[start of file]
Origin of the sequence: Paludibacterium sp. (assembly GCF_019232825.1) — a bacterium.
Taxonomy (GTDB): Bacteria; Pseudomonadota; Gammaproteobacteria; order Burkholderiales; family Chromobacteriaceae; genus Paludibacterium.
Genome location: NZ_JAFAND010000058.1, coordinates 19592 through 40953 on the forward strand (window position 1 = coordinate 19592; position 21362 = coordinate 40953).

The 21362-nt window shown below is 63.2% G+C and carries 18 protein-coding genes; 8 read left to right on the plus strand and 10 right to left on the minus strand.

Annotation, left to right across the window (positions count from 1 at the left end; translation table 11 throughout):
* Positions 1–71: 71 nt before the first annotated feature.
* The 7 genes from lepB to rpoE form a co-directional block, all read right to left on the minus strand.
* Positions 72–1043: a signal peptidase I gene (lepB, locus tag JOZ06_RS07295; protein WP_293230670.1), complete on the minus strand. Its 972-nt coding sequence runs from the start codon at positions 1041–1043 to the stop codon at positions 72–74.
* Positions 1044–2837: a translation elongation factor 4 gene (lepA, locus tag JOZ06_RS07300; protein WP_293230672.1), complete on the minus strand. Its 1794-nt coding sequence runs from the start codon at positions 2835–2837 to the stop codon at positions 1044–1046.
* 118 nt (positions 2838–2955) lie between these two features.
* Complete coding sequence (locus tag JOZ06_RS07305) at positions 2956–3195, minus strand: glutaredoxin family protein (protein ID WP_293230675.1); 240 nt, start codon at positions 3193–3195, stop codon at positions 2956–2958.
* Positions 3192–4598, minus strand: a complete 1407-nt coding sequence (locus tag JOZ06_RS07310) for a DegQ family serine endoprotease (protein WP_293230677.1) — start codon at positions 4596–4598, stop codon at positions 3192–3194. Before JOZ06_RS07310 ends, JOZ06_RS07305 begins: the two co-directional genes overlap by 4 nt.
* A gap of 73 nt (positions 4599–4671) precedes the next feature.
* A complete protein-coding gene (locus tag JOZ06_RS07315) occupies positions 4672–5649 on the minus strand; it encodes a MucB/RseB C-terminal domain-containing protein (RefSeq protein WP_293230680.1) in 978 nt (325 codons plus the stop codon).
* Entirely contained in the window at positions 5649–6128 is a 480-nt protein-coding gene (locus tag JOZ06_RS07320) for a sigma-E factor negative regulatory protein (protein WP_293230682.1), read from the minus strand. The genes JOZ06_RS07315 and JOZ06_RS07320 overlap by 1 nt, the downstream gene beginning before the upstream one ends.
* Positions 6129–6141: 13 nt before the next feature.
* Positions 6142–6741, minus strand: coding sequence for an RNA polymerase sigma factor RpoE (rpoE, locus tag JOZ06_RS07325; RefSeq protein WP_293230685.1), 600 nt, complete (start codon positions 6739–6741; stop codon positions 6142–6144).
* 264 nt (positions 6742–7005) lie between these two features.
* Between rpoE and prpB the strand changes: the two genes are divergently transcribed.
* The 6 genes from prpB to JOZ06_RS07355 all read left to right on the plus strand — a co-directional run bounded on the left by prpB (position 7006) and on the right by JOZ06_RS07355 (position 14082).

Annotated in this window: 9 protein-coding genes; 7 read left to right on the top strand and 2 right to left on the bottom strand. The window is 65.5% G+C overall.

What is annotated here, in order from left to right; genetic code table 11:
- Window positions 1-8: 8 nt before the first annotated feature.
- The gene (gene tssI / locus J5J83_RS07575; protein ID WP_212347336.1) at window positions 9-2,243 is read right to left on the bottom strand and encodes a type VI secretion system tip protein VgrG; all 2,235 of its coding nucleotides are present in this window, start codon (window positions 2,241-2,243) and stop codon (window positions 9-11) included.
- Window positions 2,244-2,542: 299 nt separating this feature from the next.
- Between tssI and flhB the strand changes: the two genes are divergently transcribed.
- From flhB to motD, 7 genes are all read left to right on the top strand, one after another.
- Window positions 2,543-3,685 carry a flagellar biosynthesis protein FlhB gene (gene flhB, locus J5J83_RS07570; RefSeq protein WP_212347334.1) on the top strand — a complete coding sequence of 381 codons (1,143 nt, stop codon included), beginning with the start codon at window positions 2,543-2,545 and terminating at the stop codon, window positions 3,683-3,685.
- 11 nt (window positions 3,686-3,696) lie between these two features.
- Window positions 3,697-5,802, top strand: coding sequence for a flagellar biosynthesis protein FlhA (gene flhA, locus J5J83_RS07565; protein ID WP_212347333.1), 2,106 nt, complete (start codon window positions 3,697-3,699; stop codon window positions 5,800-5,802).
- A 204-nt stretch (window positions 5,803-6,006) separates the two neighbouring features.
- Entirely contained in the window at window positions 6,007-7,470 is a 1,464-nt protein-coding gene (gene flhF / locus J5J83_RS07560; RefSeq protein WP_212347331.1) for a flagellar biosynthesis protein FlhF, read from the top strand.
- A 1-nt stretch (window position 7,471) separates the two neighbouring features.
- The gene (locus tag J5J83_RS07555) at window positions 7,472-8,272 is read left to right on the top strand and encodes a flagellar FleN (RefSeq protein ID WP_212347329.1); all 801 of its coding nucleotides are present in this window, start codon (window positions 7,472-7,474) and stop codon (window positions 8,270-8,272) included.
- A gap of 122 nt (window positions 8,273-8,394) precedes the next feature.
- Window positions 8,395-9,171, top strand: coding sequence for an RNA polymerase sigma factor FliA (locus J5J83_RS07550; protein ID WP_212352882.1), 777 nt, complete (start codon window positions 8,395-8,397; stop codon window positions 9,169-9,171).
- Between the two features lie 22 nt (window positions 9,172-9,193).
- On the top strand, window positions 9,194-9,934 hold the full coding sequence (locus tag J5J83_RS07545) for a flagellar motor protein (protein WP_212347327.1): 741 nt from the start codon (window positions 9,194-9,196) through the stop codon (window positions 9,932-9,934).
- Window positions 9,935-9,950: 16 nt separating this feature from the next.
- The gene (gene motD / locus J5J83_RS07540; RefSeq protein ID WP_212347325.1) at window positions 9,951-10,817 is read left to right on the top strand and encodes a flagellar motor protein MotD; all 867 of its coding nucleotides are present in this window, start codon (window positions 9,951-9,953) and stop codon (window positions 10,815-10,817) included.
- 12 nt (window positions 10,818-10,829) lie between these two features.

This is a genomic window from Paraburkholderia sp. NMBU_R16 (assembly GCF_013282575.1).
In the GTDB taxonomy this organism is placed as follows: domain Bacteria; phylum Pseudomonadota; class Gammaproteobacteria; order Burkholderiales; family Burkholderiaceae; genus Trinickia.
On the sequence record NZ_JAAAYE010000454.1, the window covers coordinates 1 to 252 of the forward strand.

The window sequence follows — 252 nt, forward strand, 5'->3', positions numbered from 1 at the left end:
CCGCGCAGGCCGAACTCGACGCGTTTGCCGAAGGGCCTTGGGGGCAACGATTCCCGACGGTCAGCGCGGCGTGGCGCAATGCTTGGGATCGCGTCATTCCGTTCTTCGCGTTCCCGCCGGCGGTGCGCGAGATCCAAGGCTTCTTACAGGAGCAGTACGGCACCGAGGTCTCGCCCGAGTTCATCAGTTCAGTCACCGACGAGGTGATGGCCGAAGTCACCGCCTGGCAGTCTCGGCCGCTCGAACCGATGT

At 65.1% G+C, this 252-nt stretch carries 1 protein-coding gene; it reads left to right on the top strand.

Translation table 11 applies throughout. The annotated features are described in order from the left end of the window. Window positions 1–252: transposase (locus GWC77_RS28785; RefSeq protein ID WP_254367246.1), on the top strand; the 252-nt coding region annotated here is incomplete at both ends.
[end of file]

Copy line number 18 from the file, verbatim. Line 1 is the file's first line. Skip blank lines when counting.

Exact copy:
* 264 nt (positions 6742–7005) lie between these two features.